Waldemar: So when I talk about next generation leaders. It’s of course, somehow with a point generational gap and generational transition, but on the other hand, next generation leadership for me is the way we do the way we lead people. Okay. So a next generation leader can be a senior leader, 60 years old. And the goal is, or my goal and my vision is not to change him or her.

Waldemar: how things have been done, but offer an opportunity to do things differently. 

Waldemar: Because now we have a different landscape. We have a different world. And maybe it’s my perception because I just also grew up in this, but I have the perception that things accelerated in a quite Let me say impressive [00:21:00] way that of course COVID changed a lot of things and so on. But it’s not only COVID it’s everything around there changed so fast and that companies are struggling to adapt it to this change.

Waldemar: At the same pace. So they’re always a step behind. And in this moment, I have the feeling they are not even one step but two, three steps behind. 

Waldemar: So when I talk about next generation leaders, I’m actually well focused, of course, on working on the younger workforce and giving them the opportunity because I’m also a big believer into the fact that If you are a good leader or if you want to be a good leader you don’t have to have 20 years of experience so you can be a good people leader also at the younger age.

Waldemar: I saw it myself. I experienced myself. I got accepted by all the workforce. I was 30 years old managing director. People were 60 years old. They were following me as a as their leader because I have a certain approach. Towards this kind of people. And this is basically my mission. 

Waldemar: This is what I want to teach people how to basically go and explore a [00:22:00] different opportunity, a different way to go and practice leadership rather than telling the same things that everybody’s saying okay, we need to be empathic.

Waldemar: You need to be open. You need to communicate. This is the theory and we need this, but then there is the practical part that we need to think about. How can we actually change, not change, how can we offer people the opportunity to think, behave and feel different about things and situations.

Rob: So you’ve got the old way, the new way and then you’ve got think, feel, behave. So what would be the old way? 

Waldemar: The old way, not to finger point or something, I think the old way, the business world, it has seen different kinds of revolutions.

Waldemar: We started somehow with industrial revolutions, then we go to information. revolution. And now it’s more social, digital. And when you look in these free revolutions that we faced, the needs of the people, of course, were different and they changed. Today I made a post about loyalty and that loyalty never existed before.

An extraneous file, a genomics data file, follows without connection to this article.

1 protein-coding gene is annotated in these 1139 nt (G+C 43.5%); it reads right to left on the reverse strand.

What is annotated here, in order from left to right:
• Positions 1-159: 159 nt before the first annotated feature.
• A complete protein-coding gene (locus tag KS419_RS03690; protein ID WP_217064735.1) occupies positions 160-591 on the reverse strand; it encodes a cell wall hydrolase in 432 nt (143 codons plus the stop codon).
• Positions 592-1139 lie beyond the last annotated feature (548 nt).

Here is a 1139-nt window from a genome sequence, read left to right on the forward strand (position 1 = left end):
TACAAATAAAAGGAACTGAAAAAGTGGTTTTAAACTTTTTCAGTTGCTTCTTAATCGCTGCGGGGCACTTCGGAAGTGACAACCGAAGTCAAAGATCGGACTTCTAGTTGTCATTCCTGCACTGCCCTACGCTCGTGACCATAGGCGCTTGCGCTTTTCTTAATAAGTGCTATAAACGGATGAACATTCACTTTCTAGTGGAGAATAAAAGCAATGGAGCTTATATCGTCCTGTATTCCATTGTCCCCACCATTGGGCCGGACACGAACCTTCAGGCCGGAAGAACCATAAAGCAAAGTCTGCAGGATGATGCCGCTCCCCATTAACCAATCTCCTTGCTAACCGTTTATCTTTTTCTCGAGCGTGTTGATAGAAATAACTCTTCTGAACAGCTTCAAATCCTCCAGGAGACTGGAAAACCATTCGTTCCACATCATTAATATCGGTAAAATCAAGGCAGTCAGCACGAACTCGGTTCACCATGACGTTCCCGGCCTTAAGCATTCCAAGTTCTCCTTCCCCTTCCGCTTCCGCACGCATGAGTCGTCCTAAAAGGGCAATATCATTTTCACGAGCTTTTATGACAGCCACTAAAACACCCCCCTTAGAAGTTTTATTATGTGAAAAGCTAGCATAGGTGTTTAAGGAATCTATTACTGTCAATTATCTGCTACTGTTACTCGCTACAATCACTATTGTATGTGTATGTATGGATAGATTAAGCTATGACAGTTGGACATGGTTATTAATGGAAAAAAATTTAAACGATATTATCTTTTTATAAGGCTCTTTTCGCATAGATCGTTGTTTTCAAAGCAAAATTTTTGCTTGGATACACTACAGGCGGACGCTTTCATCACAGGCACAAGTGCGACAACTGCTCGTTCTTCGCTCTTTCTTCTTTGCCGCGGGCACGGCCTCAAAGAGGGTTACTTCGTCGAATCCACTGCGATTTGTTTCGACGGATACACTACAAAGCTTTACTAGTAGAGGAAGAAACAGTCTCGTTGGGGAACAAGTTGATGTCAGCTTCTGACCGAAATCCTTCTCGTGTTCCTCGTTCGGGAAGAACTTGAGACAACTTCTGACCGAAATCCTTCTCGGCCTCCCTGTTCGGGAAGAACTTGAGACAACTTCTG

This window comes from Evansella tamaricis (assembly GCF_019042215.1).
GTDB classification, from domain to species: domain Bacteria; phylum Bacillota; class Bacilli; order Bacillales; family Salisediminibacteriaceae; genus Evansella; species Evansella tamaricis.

Waldemar: Why? 

Waldemar: Because my opinion. people, [00:23:00] my grandparents, they were working for survival. Okay. So they had a job where the boss could treat them very bad. And they were going to work every day anyway, without complaining because job was food on the table for me, my family. 

Waldemar: Then already with my parents and with my generation, especially things changed a lot.

Waldemar: We got options. We are more working towards a better lifestyle. Okay. 

Waldemar: We want a better life. This is where it comes. We want to be earning more. So we are able maybe to accept a job that is not fulfilling us. That’s not so purposeful, but if it’s paid well, it’s good because we can buy nice things and we can live a good life.

Waldemar: A better life that our parents had, maybe a bigger house, a fancy car. And now what we experience with the social revolution, we see that people are aiming for quality of life. They’re not aiming anymore for having this nice things. 

Waldemar: First and foremost, they already have it. So their parents took care of that.

Waldemar: They are now living in a basically good world. So most of them are like, [00:24:00] okay, I don’t care. Earning a lot of money. 

Waldemar: What I want is I want to have fun. I want to have freedom. I want to have purpose, flexibility, and all that stuff. The old way, if you look at this three stages, so the old way that this basically in between my grandparents and my parents was a lot of commands and control and the boss is always right.

Waldemar: You come to work, this is your task, do it and not complain. And people were not complaining because they had this this need. Yeah. The basic need was to earn and to not upset your boss, because it could mean that you lose your job and then you don’t earn anymore.